Once Upon a Staircase
Once upon a time, at this special school called SAR, in order for the students to get from one place to the next they had to climb a bunch of steps (lots of them, in fact!) from the bottom of a hill to the top of it, and back down again - all day, every day! The stairs at SAR are as iconic as our open building and the memories and tales shared with us by our community are heartfelt and touching moments in time.
Over the years, our faculty and staff have heard various tales from current students and fond memories from SAR alumni about the stairs of our famed school building. Whether it’s one’s memory walking up-and-down the stairs by foot or sliding down on one’s tush, or having images of the principal making a school-wide announcement from the balcony, “the steps” at SAR represent the heartbeat of the school where the rhythm and buzz of learning are best heard.
As alumna Debby (Spier) Prince AC ‘78 recalled, “Among many very wonderful moments at SAR, this childhood memory is one that always sticks out in my mind the most: while in Sixth Grade, I had injured my knee and needed to be on crutches for a month. All I could think about were those steps--all of those steps! Every day maneuvering up-and-down those stairs with my backpack and crutches! My teachers and friends could not have been kinder and more helpful getting me through that time and now, when I visit the school, I always picture my smaller self and envision those STEPS!”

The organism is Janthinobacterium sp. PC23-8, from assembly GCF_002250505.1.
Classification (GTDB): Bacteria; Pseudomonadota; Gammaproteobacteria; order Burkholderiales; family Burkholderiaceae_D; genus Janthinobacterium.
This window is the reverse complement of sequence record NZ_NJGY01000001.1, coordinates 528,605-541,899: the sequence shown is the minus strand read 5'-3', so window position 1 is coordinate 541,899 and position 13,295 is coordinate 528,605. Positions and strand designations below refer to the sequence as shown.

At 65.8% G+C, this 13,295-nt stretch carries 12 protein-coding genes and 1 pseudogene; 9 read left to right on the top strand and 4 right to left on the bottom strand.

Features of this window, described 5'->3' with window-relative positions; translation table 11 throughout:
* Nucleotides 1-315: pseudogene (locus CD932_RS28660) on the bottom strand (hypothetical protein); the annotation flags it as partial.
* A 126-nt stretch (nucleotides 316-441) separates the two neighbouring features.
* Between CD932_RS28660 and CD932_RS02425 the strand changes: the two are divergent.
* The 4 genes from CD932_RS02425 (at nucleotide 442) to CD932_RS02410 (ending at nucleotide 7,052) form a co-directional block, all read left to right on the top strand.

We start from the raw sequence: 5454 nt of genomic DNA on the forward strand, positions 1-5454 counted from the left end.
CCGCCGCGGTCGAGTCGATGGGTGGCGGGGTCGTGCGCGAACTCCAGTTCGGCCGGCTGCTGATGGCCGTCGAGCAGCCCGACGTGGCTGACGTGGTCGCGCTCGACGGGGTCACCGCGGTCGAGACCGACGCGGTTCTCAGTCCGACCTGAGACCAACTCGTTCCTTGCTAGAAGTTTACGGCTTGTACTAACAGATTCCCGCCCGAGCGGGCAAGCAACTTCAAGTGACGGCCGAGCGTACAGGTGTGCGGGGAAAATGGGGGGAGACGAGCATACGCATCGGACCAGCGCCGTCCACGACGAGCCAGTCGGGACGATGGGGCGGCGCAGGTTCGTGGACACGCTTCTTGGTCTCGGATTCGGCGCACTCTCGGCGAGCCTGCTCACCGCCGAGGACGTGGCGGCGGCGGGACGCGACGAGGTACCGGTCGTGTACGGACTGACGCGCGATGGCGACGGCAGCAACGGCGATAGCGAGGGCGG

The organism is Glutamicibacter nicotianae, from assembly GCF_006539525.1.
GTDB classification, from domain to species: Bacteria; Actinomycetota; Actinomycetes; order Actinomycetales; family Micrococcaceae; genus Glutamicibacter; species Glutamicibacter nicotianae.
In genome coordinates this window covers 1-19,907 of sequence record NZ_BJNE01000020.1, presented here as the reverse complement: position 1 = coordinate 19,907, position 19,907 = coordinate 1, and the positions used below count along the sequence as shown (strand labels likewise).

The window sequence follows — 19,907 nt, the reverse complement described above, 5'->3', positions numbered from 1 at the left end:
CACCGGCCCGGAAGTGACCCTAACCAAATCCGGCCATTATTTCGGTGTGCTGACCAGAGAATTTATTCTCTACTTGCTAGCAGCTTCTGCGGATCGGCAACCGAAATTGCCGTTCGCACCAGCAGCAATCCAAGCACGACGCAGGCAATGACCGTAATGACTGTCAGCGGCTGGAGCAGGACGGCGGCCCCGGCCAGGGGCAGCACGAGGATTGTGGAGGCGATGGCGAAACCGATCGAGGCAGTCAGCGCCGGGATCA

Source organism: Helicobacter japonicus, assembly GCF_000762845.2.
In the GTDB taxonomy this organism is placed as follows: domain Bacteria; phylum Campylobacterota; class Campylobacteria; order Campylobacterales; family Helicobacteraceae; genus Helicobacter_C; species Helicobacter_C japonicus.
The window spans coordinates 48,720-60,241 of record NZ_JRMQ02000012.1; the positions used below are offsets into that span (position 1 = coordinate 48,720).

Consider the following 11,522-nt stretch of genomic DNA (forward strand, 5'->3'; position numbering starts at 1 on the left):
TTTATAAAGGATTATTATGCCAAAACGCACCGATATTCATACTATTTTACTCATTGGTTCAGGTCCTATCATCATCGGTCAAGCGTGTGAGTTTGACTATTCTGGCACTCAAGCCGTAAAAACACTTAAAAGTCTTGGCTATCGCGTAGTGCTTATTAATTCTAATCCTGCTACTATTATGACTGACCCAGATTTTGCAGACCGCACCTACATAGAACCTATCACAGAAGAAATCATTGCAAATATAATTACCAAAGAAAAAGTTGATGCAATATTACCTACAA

The stairs were also a place for communal gatherings. Just last year, Naftali Bennett, Education Minister of Israel, on his trip to the States came to SAR and addressed the students.
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Hasson goes on to say, “My fondest memory of the SAR stairs, however, is from Purim when the stairs are uncharacteristically calm and peaceful. Students and teachers alike would stand on those stairs in their respective tiered grades (relatively) silent, motionless, and with heads turned upwards in attention towards the principal's office from where the eighth grade would recite Megilat Esther. It was a rite of passage to stand atop those stairs and to contribute to SAR's communal reading of the Megilah. Of course, you were one of the lucky ones if you had a "Haman" in your designated portion because you got to trigger a deafening school-wide eruption of sound. I believe that contrast of sound and silence on Purim is representative of some of the best virtues of our beautiful community. We stand together with core values and support one another - and we do so loudly when necessary - but we likewise appreciate that each member of the SAR community has an individual voice, and, in order to afford each voice the respect it deserves, sometimes we must stand together in silence just to listen.”
Please share your “Once Upon a Staircase” story with us!